A comparative study of silver electrodeposition from pyrophosphate-cyanide and high concentration cyanide electrolytes in the presence of brighteners

Akben H. K., Timur S. İ.

TURKISH JOURNAL OF CHEMISTRY, vol.44, no.2, pp.378-392, 2020 (SCI-Expanded) identifier identifier identifier

  • Publication Type: Article / Article
  • Volume: 44 Issue: 2
  • Publication Date: 2020
  • Doi Number: 10.3906/kim-1907-80
  • Journal Indexes: Science Citation Index Expanded (SCI-EXPANDED), Scopus, Academic Search Premier, Chemical Abstracts Core, TR DİZİN (ULAKBİM)
  • Page Numbers: pp.378-392
  • Istanbul Technical University Affiliated: Yes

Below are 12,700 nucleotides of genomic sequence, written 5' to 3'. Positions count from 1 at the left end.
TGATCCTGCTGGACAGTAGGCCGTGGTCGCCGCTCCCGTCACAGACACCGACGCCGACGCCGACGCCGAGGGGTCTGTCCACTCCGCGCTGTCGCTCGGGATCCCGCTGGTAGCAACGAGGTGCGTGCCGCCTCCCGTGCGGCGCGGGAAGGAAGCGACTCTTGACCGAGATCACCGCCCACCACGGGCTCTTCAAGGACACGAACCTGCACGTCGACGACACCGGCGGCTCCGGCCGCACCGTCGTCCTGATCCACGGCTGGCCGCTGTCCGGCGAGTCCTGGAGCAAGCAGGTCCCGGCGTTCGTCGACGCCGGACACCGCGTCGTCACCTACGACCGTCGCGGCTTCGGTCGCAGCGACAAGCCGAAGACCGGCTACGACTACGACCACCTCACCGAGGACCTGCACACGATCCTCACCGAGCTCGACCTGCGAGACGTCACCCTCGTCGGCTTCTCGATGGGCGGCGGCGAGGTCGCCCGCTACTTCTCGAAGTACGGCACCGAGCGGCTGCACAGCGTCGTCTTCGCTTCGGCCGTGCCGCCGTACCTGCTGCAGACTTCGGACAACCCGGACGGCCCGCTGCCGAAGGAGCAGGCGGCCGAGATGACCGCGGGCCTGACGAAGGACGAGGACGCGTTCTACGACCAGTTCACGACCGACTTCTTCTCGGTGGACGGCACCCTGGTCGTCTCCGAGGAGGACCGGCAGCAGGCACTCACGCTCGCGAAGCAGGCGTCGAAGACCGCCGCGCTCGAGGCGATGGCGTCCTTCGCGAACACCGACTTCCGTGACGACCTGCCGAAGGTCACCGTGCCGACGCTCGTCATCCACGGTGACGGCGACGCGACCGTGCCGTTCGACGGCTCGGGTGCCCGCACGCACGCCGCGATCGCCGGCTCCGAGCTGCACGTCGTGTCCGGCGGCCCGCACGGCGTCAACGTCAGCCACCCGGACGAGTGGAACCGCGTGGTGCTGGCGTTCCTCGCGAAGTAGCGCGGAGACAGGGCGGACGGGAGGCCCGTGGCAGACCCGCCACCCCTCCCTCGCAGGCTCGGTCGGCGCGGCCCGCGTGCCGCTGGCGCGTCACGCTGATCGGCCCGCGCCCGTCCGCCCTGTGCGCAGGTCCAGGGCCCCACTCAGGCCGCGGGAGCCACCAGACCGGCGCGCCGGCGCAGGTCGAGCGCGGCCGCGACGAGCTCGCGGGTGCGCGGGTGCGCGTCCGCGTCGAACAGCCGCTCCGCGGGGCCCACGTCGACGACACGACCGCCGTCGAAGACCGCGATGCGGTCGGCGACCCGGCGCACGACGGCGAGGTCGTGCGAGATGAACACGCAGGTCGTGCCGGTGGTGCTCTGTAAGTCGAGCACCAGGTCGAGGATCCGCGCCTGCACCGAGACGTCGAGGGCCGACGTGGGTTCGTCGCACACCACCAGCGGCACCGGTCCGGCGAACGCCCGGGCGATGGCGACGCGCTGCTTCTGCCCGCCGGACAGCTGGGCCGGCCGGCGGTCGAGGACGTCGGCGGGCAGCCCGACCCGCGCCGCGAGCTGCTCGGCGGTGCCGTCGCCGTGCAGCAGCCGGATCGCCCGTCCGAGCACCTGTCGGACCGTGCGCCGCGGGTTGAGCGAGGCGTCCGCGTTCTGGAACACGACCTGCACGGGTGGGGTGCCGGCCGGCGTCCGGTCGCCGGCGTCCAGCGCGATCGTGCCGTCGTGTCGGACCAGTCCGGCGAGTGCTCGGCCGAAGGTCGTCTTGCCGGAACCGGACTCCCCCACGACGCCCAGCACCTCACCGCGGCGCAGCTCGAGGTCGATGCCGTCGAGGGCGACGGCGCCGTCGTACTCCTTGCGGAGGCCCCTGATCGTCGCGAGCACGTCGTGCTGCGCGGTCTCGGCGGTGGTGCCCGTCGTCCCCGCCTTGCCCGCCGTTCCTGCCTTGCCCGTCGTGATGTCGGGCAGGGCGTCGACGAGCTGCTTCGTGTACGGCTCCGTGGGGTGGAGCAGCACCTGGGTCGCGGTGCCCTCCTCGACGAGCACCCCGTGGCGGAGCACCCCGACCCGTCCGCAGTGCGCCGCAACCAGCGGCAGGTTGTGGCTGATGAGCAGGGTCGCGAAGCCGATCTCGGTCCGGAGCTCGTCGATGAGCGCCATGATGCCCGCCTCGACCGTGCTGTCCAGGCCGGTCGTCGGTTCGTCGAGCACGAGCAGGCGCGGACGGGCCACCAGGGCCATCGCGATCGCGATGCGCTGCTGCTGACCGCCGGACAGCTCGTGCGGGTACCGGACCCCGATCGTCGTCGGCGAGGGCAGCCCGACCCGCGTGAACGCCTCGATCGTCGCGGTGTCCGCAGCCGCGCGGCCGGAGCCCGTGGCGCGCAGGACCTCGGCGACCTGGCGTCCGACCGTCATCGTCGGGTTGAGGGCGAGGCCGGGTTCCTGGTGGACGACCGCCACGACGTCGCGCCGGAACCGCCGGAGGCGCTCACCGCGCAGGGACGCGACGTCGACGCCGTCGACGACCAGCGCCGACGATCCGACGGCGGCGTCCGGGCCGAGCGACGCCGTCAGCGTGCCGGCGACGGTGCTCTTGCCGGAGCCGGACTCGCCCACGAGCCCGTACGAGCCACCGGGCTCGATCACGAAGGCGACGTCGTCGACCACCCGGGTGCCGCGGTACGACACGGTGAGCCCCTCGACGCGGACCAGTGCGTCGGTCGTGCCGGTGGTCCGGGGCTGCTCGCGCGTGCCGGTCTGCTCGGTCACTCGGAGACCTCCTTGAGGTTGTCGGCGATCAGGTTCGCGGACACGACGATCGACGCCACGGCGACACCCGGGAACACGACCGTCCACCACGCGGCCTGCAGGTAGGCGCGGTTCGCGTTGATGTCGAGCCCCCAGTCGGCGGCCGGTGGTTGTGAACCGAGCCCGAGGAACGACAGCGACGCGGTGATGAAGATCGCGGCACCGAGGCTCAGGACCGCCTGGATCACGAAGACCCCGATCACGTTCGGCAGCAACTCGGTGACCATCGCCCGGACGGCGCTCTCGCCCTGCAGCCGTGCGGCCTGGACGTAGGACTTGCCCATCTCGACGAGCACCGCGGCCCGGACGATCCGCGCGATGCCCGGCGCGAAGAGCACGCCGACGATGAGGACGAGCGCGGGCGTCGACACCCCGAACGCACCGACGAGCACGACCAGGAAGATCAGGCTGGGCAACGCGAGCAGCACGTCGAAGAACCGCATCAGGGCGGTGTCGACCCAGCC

A study of the electrodeposition of silver from 2 different types of electrolytes; (1) neutral pyrophosphatecyanide electrolyte and (2) alkaline high concentrated cyanide electrolyte in the presence of a variety of additives such as 2-mercaptobenzothiazole, potassium selenocyanate, and potassium antimony tartrate was performed. Influence of additives and cyanide concentration on microstructure and kinetics of the cathodic processes were studied. A brightener couple, 2-mercaptobenzothiazole and potassium antimony tartrate, were combined within this investigation and detected to be highly effective for silver electrodeposition. The rapid increase in current density at the same potential interval related to grain refinement effect of potassium antimony tartrate was shown. The cyclic organic compound, 2-mercaptobenzothiazole, polarizes the reduction to high cathodic potential in pyrophosphate electrolyte. However, the sufficient levelling effect required for the mirror-bright appearance seems to be related to the high polarizing effect of the high concentration cyanide content. In the case of pyrophosphate electrolytes, sufficient levelling cannot be achieved, so semigloss coatings are obtained. The low cathodic potential electrodeposition of silver in pyrophosphate electrolyte, which is found to proceed by 3D instantaneous nucleation, is polarized to high cathodic potentials and grows into 3D progressive nucleation and diffusion-controlled growth in high concentration cyanide electrolyte.